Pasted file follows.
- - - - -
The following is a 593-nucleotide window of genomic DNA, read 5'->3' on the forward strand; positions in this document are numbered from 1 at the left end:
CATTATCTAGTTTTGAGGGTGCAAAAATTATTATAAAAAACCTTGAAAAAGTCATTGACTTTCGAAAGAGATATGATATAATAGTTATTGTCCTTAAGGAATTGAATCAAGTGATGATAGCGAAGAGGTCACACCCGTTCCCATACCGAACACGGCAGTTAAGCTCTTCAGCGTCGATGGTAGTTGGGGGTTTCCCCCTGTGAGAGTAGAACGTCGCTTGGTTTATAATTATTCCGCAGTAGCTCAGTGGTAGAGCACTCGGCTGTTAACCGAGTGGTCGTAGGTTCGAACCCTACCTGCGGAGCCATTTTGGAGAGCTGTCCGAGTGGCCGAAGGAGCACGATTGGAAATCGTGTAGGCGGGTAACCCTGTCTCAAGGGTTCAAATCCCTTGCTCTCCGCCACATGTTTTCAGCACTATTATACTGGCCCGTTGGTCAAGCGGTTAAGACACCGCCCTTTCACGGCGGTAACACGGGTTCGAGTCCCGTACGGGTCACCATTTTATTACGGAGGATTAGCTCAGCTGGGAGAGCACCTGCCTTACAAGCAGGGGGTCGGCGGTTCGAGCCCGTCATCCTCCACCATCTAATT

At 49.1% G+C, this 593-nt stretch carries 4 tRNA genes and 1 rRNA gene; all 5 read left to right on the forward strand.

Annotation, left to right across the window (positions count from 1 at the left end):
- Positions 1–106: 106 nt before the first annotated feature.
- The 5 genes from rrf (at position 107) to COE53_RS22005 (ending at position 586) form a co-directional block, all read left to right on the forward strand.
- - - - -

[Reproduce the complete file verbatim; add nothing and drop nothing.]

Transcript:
The following is a 593-nucleotide window of genomic DNA, read 5'->3' on the forward strand; positions in this document are numbered from 1 at the left end:
CATTATCTAGTTTTGAGGGTGCAAAAATTATTATAAAAAACCTTGAAAAAGTCATTGACTTTCGAAAGAGATATGATATAATAGTTATTGTCCTTAAGGAATTGAATCAAGTGATGATAGCGAAGAGGTCACACCCGTTCCCATACCGAACACGGCAGTTAAGCTCTTCAGCGTCGATGGTAGTTGGGGGTTTCCCCCTGTGAGAGTAGAACGTCGCTTGGTTTATAATTATTCCGCAGTAGCTCAGTGGTAGAGCACTCGGCTGTTAACCGAGTGGTCGTAGGTTCGAACCCTACCTGCGGAGCCATTTTGGAGAGCTGTCCGAGTGGCCGAAGGAGCACGATTGGAAATCGTGTAGGCGGGTAACCCTGTCTCAAGGGTTCAAATCCCTTGCTCTCCGCCACATGTTTTCAGCACTATTATACTGGCCCGTTGGTCAAGCGGTTAAGACACCGCCCTTTCACGGCGGTAACACGGGTTCGAGTCCCGTACGGGTCACCATTTTATTACGGAGGATTAGCTCAGCTGGGAGAGCACCTGCCTTACAAGCAGGGGGTCGGCGGTTCGAGCCCGTCATCCTCCACCATCTAATT

At 49.1% G+C, this 593-nt stretch carries 4 tRNA genes and 1 rRNA gene; all 5 read left to right on the forward strand.

Annotation, left to right across the window (positions count from 1 at the left end):
- Positions 1–106: 106 nt before the first annotated feature.
- The 5 genes from rrf (at position 107) to COE53_RS22005 (ending at position 586) form a co-directional block, all read left to right on the forward strand.